Book Horny

You know the feeling: that tickling, bubbling exhilaration that starts somewhere right underneath your bellybutton and spreads like a warm current to all limbs. Your cheeks turn slightly red perhaps, or your neck, or your ears, and your eyes get glassy and twinkle in the light. It makes you dizzy, a little out of sorts and slightly disabled because how on earth are you going to help that customer find something “a bit less philosophical; just something light for the beach you know” when you feel downright randy and want nothing other than to stroke the back of that gorgeous, leather bound book with gold-rimmed leaves all day?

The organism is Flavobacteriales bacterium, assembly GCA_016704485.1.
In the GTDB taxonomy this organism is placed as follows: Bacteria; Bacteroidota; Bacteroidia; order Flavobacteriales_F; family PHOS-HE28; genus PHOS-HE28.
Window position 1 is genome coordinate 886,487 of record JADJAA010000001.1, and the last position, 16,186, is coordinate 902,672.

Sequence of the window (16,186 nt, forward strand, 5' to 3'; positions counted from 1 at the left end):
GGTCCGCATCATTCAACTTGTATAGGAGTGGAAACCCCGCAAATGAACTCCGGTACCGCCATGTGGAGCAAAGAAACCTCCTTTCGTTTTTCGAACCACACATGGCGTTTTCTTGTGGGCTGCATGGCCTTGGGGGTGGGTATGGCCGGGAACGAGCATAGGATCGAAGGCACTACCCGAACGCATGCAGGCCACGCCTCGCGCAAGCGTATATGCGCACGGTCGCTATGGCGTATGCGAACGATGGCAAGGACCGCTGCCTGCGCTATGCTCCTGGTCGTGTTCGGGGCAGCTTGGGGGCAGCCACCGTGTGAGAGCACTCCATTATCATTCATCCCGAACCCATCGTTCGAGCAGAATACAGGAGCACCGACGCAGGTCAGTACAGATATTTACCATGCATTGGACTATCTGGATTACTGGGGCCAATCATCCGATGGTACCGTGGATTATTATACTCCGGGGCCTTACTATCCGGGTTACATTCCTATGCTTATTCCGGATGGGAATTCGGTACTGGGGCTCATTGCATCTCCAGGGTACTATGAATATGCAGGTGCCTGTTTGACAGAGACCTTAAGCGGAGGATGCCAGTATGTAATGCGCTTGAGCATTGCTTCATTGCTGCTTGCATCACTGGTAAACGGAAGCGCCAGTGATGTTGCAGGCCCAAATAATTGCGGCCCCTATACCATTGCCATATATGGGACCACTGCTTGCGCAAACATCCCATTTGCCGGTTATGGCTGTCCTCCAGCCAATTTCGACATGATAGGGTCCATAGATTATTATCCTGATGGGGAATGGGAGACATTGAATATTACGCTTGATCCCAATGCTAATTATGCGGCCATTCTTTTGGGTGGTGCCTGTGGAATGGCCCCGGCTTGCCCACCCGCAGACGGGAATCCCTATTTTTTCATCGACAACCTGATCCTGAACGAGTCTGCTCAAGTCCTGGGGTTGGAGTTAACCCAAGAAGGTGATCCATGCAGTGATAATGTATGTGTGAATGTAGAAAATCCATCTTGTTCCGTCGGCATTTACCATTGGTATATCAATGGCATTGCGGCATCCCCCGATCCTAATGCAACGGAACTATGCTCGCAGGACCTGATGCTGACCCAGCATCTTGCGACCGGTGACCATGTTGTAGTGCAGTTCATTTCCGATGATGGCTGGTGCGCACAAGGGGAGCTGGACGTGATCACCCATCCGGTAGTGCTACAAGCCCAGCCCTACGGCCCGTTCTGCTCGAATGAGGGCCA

Alright, I may have lost you there in that last sentence. When I say “book horny” I don’t mean “horny by the book” as in the definition of horny, nor do I mean the Fifty Shades of Grey soft porn kind of horny – I mean horny for books. Actually, horny by the book might be a better way of putting it, since it is a pun on the literal meaning versus the semantic meaning, and I adore puns nearly as much as I adore books. The Oxford English Dictionary defines horny as “sexually excited; lecherous”, which is precisely what a beautiful-looking novel will do to me. I am horny by the book (i.e. dictionary) and horny by the book (i.e. the one I am pressing passionately to my chest right now). It doesn’t happen every time I’m in a bookshop (which is at least those two afternoons each week when I work in one), but every so often there is a new book in stock which will cause me to whinny or purr with a yearning and a pleasure that is not exactly by-the-book public behaviour.